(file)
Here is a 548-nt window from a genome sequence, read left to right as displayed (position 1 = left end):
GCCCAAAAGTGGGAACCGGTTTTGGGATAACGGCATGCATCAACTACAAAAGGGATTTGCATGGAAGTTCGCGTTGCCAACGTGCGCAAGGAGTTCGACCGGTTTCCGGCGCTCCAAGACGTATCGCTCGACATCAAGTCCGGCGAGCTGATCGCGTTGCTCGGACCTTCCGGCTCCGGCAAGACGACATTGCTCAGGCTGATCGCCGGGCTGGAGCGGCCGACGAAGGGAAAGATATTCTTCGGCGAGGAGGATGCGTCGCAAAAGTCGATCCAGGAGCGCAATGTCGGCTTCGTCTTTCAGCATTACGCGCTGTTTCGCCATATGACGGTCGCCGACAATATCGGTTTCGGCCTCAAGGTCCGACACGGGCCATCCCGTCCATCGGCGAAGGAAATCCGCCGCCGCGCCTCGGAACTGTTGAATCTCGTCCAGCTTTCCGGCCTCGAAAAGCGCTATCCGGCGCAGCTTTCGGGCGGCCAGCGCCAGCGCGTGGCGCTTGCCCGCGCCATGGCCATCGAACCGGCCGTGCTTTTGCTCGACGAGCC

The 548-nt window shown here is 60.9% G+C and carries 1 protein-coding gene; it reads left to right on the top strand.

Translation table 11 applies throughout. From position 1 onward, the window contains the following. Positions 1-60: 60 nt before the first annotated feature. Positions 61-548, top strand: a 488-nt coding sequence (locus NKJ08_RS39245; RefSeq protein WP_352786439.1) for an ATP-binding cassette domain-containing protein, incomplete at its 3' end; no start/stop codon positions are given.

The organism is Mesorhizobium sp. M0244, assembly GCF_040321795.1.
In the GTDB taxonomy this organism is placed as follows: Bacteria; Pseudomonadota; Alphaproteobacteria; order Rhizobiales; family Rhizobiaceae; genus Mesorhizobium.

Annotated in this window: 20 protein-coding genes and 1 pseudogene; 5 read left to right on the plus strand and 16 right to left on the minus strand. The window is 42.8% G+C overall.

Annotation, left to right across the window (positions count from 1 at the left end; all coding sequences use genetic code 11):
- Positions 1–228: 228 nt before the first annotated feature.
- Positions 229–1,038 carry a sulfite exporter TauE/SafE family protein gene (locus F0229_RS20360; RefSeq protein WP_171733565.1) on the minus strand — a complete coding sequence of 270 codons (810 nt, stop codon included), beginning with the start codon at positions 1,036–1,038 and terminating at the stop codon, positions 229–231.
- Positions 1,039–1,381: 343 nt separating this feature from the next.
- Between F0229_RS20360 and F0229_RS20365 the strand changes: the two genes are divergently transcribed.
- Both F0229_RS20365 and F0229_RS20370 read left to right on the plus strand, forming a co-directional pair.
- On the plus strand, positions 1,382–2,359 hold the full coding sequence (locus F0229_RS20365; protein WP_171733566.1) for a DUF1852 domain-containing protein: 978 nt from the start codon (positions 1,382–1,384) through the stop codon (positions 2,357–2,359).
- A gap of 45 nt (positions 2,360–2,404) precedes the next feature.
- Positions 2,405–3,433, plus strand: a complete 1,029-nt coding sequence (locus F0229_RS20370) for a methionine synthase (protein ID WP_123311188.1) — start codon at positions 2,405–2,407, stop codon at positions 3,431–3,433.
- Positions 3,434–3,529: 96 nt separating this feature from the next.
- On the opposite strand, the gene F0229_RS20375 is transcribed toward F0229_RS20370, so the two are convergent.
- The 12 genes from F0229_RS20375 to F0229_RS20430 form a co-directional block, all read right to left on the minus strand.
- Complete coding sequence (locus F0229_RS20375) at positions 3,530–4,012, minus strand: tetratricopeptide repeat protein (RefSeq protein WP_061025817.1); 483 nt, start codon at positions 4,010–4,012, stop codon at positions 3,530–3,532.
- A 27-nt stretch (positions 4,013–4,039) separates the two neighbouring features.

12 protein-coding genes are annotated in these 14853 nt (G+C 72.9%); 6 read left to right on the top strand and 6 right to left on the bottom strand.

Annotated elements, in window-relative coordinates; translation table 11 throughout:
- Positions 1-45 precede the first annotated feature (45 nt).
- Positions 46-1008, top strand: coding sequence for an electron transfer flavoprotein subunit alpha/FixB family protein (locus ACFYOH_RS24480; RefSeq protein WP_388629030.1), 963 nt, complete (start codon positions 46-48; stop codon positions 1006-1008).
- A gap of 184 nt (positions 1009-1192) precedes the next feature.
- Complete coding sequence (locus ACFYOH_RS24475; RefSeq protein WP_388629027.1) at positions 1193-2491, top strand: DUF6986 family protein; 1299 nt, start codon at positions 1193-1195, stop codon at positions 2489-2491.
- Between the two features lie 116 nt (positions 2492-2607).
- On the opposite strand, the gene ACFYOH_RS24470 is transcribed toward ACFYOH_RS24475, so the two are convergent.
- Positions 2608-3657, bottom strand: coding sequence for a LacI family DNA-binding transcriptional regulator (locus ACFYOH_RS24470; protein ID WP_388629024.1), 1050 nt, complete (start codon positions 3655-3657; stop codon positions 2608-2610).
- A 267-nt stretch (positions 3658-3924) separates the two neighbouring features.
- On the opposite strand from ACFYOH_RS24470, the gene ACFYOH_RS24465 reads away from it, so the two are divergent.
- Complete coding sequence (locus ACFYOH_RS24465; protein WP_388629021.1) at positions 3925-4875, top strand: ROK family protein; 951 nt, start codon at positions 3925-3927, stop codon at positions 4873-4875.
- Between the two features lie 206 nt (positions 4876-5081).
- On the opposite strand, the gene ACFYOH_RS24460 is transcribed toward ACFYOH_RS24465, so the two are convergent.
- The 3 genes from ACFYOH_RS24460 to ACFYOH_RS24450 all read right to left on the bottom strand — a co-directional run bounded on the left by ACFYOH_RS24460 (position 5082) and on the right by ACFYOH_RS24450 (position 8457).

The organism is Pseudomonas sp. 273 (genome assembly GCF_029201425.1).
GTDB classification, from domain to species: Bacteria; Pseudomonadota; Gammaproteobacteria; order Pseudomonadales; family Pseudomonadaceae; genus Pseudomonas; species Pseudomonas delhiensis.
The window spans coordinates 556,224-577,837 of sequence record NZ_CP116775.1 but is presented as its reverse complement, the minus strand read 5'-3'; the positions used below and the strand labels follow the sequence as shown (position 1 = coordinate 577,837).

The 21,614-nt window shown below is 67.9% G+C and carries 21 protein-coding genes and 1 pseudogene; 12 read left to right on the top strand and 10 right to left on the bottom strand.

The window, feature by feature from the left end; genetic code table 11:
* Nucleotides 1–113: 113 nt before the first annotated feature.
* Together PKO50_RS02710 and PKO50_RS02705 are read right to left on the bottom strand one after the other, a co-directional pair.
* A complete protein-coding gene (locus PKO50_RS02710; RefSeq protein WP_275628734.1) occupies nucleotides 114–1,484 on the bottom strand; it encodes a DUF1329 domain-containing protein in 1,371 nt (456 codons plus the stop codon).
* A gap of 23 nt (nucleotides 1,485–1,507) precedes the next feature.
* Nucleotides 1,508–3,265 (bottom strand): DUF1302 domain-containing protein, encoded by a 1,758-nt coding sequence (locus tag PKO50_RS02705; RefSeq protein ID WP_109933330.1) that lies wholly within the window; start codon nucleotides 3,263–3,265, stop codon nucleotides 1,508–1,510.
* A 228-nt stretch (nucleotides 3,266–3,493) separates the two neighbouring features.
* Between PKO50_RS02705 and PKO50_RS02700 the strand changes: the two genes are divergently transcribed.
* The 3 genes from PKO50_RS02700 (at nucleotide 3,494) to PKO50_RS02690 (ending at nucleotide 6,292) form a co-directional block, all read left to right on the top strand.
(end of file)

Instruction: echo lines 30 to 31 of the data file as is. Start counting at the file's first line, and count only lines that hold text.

- Positions 2608-3657, bottom strand: coding sequence for a LacI family DNA-binding transcriptional regulator (locus ACFYOH_RS24470; protein ID WP_388629024.1), 1050 nt, complete (start codon positions 3655-3657; stop codon positions 2608-2610).
- A 267-nt stretch (positions 3658-3924) separates the two neighbouring features.